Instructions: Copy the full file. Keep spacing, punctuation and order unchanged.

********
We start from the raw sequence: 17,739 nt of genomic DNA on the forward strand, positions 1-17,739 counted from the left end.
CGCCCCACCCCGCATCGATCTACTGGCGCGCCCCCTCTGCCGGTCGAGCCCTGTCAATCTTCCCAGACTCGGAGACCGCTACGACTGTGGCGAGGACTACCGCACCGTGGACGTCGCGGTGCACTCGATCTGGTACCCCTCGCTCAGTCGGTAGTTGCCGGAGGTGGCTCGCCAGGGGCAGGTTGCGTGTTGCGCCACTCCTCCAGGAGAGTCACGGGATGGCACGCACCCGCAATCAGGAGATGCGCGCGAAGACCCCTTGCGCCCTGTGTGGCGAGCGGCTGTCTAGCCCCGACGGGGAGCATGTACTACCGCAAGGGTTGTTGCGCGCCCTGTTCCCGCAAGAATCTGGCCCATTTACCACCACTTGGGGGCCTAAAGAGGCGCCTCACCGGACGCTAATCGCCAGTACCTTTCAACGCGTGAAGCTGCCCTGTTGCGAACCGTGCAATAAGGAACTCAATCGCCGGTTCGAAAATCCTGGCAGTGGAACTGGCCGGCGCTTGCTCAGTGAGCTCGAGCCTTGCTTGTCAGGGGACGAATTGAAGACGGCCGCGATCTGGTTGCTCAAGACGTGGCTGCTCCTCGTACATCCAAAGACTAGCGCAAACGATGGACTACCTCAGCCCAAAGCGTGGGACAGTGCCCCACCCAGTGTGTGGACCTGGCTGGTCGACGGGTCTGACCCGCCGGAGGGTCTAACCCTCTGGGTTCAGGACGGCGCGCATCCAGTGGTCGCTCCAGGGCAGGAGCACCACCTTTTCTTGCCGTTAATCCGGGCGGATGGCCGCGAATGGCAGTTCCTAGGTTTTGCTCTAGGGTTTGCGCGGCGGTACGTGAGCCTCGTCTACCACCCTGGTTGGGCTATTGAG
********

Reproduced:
We start from the raw sequence: 17,739 nt of genomic DNA on the forward strand, positions 1-17,739 counted from the left end.
CGCCCCACCCCGCATCGATCTACTGGCGCGCCCCCTCTGCCGGTCGAGCCCTGTCAATCTTCCCAGACTCGGAGACCGCTACGACTGTGGCGAGGACTACCGCACCGTGGACGTCGCGGTGCACTCGATCTGGTACCCCTCGCTCAGTCGGTAGTTGCCGGAGGTGGCTCGCCAGGGGCAGGTTGCGTGTTGCGCCACTCCTCCAGGAGAGTCACGGGATGGCACGCACCCGCAATCAGGAGATGCGCGCGAAGACCCCTTGCGCCCTGTGTGGCGAGCGGCTGTCTAGCCCCGACGGGGAGCATGTACTACCGCAAGGGTTGTTGCGCGCCCTGTTCCCGCAAGAATCTGGCCCATTTACCACCACTTGGGGGCCTAAAGAGGCGCCTCACCGGACGCTAATCGCCAGTACCTTTCAACGCGTGAAGCTGCCCTGTTGCGAACCGTGCAATAAGGAACTCAATCGCCGGTTCGAAAATCCTGGCAGTGGAACTGGCCGGCGCTTGCTCAGTGAGCTCGAGCCTTGCTTGTCAGGGGACGAATTGAAGACGGCCGCGATCTGGTTGCTCAAGACGTGGCTGCTCCTCGTACATCCAAAGACTAGCGCAAACGATGGACTACCTCAGCCCAAAGCGTGGGACAGTGCCCCACCCAGTGTGTGGACCTGGCTGGTCGACGGGTCTGACCCGCCGGAGGGTCTAACCCTCTGGGTTCAGGACGGCGCGCATCCAGTGGTCGCTCCAGGGCAGGAGCACCACCTTTTCTTGCCGTTAATCCGGGCGGATGGCCGCGAATGGCAGTTCCTAGGTTTTGCTCTAGGGTTTGCGCGGCGGTACGTGAGCCTCGTCTACCACCCTGGTTGGGCTATTGAG